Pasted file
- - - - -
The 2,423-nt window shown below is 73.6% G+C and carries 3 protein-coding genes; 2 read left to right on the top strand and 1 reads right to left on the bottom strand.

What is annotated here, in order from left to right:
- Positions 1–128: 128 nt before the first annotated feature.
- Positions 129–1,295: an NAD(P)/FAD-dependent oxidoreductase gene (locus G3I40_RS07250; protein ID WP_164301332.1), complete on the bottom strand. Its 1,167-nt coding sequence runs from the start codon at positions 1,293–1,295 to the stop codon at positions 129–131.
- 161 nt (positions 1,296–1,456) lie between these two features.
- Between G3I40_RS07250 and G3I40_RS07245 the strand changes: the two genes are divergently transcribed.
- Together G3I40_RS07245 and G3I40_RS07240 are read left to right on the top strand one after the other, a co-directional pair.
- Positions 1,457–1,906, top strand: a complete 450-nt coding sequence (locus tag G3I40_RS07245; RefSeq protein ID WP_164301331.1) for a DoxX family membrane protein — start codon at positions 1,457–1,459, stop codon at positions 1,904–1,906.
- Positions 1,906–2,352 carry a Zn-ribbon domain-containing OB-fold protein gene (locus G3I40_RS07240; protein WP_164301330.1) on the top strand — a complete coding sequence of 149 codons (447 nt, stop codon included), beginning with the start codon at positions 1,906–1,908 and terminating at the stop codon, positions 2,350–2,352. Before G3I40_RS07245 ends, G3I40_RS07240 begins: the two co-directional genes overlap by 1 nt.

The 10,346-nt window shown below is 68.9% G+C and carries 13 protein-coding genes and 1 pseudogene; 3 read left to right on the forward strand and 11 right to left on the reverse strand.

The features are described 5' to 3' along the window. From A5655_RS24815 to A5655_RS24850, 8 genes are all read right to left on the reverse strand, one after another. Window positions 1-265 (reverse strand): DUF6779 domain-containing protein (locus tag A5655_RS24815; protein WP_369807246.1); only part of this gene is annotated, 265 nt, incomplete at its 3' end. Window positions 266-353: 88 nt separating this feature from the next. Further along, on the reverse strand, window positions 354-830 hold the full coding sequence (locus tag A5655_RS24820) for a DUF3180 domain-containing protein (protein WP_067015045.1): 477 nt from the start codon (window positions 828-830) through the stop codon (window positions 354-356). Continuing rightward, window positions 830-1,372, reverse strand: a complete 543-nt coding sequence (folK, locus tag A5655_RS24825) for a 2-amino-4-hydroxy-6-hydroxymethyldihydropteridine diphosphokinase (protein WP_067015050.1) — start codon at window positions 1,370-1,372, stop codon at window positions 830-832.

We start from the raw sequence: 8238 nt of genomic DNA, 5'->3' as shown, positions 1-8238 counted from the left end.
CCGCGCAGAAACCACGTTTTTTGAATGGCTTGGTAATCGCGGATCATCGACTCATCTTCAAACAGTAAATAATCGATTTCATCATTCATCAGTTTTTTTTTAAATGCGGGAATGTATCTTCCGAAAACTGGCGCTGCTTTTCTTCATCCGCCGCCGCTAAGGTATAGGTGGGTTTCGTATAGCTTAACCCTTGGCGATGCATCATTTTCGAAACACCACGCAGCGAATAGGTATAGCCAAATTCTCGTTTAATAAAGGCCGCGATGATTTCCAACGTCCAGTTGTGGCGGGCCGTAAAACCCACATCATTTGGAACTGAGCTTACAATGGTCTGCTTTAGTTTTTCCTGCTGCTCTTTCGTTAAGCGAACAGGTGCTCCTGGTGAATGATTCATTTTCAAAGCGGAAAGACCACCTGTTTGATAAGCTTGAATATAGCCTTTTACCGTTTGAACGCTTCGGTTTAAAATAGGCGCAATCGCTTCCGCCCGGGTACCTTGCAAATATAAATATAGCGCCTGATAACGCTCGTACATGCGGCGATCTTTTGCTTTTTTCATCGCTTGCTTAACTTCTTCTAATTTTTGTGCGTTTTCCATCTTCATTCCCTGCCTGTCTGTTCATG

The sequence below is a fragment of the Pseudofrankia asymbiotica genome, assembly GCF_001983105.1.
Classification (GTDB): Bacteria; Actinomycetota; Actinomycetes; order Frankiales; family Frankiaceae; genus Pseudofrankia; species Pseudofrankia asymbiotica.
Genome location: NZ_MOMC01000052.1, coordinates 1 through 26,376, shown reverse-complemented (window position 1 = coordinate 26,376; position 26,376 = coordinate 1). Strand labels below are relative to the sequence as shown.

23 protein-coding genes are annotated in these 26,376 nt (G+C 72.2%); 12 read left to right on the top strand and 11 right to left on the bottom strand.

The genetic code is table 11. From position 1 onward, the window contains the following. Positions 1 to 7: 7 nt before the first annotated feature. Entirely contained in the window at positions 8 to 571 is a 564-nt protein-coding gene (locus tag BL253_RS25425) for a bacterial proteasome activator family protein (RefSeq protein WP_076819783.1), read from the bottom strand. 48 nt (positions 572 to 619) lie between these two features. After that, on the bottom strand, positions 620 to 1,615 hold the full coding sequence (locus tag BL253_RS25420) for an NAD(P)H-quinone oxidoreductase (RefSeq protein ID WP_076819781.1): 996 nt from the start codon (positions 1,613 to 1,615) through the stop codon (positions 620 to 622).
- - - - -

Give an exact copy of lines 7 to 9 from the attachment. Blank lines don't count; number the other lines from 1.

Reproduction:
- Together G3I40_RS07245 and G3I40_RS07240 are read left to right on the top strand one after the other, a co-directional pair.
- Positions 1,457–1,906, top strand: a complete 450-nt coding sequence (locus tag G3I40_RS07245; RefSeq protein ID WP_164301331.1) for a DoxX family membrane protein — start codon at positions 1,457–1,459, stop codon at positions 1,904–1,906.
- Positions 1,906–2,352 carry a Zn-ribbon domain-containing OB-fold protein gene (locus G3I40_RS07240; protein WP_164301330.1) on the top strand — a complete coding sequence of 149 codons (447 nt, stop codon included), beginning with the start codon at positions 1,906–1,908 and terminating at the stop codon, positions 2,350–2,352. Before G3I40_RS07245 ends, G3I40_RS07240 begins: the two co-directional genes overlap by 1 nt.